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Some of the world’s most powerful women use fashion to make a point about who’s in charge.

Forget the old definition of power dressing: shoulder pads that would fend off a New Zealand rugby player and a briefcase that screams ‘hostile takeover’. In the 80s it meant wearing obvious ‘armour’. Meryl Streep’s Oscar for her portrayal of Baroness Margaret Thatcher showed her first as a young ambitious politician with soft blonde curls and a wardrobe of frocks. In came the Image Consultants and a fitted ‘Chanel’ like suit and a hairdo that might have withstood an artillery attack. Perhaps necessarily so. It was what Maggie wore when she declared war on the Falkland’s and broke the miner’s strike.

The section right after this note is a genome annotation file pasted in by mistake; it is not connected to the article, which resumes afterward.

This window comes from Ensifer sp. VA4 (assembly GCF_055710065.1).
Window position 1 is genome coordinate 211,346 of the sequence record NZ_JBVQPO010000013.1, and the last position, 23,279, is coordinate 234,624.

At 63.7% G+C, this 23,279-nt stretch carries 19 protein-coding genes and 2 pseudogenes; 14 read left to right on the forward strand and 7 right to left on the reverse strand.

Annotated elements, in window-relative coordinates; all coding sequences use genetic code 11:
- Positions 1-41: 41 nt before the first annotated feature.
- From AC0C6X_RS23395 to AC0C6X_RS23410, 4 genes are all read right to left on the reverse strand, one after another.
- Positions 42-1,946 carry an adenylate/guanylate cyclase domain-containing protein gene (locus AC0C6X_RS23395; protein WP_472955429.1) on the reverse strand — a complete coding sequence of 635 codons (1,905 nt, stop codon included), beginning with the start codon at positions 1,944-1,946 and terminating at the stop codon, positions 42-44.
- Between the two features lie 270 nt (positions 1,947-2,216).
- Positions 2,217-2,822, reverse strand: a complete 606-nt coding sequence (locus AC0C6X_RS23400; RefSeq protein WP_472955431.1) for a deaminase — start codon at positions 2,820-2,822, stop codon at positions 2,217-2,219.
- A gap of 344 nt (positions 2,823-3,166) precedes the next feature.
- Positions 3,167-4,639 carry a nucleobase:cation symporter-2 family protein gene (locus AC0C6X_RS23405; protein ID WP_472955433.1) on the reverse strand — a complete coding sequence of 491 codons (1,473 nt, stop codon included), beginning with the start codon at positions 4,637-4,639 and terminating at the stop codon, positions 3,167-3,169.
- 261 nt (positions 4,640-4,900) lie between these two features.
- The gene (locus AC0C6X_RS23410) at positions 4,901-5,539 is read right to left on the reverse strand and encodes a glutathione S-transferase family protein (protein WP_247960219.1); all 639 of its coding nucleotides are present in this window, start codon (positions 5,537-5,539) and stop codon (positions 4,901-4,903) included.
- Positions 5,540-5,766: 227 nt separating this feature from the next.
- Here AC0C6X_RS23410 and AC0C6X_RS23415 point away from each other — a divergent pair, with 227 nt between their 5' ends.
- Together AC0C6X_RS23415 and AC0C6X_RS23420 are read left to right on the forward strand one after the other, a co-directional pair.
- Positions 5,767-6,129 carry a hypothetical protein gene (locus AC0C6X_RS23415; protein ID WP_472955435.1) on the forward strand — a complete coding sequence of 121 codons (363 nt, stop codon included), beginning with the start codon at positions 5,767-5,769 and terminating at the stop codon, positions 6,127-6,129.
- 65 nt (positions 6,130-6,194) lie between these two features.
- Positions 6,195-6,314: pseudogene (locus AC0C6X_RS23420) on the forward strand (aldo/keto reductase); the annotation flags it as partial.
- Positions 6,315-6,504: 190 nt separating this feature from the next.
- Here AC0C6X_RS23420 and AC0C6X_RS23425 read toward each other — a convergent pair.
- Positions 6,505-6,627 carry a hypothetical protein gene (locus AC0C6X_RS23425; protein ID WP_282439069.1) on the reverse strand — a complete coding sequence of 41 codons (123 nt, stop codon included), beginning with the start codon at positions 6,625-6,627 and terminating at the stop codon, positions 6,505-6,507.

When Condoleezza Rice became US Secretary of State in 2005, she wore a long black military style coat to greet troops on an army airfield. It was dubbed her ‘Matrix’ outfit. She also wore red for dramatic effect and glamour.

Hillary Clinton lost the oversize ‘blue stocking’ reading glasses and a hairstyle left over from the 70s to emerge the not-so-subtle power behind the president with a lighter, softer and shorter hair style and tailored suits.

Women, it seems, are getting better at using a visual code to communicate quiet strength. The new message is ‘be assertive’ not ‘aggressive’ and comes down to picking one or two defining elements that allow natural confidence and subtle power to shine through. You may never have to order the invasion of a country, but just being able to negotiate a promotion with a difficult boss will be victory in itself.


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